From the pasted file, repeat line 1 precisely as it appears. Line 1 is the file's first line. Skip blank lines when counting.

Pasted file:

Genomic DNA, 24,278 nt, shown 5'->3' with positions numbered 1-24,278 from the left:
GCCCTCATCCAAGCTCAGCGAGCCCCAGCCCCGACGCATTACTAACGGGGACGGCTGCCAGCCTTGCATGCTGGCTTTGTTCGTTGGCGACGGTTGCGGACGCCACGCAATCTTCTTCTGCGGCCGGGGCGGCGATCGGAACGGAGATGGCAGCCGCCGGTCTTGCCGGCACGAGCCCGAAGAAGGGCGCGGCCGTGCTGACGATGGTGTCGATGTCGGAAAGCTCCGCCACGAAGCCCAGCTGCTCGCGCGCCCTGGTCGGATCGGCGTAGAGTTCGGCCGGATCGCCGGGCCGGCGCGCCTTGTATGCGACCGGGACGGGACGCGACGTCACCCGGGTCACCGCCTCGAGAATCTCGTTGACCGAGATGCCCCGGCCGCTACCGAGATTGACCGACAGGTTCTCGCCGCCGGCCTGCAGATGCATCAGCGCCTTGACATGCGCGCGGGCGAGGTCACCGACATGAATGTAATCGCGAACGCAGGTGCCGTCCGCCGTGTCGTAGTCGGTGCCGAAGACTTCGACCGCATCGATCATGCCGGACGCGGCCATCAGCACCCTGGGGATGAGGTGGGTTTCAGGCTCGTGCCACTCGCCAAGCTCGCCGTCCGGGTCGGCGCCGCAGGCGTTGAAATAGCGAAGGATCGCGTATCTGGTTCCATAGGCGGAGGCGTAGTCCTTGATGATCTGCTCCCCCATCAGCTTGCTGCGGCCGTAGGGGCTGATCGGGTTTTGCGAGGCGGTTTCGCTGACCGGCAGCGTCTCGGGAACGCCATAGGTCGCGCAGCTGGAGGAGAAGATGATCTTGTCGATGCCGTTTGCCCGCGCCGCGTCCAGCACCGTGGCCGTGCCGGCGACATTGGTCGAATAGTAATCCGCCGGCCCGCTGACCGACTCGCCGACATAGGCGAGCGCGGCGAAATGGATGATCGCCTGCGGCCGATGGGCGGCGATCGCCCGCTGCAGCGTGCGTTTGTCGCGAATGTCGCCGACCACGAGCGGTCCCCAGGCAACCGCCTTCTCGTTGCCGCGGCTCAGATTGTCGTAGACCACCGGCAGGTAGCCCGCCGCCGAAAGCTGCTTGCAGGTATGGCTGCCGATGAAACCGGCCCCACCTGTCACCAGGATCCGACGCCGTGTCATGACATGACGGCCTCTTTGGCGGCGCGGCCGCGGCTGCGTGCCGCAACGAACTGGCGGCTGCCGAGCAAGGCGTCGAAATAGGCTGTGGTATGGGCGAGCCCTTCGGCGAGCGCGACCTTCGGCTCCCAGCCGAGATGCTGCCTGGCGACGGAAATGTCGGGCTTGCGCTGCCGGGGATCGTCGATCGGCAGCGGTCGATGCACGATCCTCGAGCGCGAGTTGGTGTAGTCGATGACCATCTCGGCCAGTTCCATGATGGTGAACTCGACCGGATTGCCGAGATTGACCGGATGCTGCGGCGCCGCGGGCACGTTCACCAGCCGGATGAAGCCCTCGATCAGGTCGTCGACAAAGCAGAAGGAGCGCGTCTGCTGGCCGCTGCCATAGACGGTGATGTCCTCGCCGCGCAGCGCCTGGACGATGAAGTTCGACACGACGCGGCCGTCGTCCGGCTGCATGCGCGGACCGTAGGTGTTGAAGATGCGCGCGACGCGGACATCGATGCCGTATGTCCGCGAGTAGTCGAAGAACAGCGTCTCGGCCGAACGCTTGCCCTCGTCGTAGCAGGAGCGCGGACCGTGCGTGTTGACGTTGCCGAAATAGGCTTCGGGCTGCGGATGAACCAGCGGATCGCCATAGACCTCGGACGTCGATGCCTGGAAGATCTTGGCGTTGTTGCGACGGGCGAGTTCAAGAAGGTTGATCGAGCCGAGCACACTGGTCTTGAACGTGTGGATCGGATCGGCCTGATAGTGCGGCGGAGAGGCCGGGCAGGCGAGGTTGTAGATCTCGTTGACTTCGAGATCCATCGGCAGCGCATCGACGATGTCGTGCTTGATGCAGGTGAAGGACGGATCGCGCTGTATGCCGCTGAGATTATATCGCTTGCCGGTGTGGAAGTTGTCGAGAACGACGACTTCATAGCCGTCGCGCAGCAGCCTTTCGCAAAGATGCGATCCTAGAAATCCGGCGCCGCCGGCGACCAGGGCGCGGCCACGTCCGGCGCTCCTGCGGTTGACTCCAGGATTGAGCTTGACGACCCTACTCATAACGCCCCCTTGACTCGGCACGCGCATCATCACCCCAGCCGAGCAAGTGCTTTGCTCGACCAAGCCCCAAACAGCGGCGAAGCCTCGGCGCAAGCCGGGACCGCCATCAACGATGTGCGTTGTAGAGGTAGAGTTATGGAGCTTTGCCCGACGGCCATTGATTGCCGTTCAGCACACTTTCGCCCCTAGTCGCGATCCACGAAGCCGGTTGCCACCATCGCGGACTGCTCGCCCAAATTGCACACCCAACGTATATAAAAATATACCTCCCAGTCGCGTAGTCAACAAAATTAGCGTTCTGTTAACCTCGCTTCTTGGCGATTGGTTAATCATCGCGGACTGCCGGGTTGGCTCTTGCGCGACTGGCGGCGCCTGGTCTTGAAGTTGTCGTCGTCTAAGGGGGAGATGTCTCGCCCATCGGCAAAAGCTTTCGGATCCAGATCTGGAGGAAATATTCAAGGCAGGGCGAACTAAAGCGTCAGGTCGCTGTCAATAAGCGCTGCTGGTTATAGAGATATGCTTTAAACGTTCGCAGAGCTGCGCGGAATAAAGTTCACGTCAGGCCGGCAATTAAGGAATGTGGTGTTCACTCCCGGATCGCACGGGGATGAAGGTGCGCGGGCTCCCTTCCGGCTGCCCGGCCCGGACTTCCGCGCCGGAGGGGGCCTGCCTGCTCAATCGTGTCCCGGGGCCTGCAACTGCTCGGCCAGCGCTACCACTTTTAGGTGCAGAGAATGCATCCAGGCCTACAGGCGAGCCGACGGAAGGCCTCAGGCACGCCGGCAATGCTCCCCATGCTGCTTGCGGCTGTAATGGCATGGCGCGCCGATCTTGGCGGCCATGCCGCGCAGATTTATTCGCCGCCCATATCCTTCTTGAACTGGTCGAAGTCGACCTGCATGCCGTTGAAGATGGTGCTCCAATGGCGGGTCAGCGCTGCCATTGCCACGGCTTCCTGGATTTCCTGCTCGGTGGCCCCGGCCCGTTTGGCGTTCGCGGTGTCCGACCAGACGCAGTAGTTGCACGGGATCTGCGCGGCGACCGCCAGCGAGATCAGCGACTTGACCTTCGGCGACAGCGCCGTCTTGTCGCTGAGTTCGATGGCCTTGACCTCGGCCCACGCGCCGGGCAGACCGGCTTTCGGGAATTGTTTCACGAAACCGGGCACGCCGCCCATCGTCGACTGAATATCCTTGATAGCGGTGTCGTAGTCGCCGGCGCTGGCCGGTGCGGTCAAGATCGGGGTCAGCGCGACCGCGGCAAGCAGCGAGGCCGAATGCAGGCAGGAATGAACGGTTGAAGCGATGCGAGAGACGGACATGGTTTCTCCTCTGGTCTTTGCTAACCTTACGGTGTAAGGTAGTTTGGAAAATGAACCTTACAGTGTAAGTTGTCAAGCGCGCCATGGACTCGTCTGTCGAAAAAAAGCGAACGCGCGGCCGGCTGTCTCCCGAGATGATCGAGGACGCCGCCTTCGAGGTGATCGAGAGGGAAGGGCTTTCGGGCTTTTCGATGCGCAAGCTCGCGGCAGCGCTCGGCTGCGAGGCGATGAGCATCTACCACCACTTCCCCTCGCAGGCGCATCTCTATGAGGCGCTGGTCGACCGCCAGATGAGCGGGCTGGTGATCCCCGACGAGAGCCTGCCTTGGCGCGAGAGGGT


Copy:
Genomic DNA, 24,278 nt, shown 5'->3' with positions numbered 1-24,278 from the left: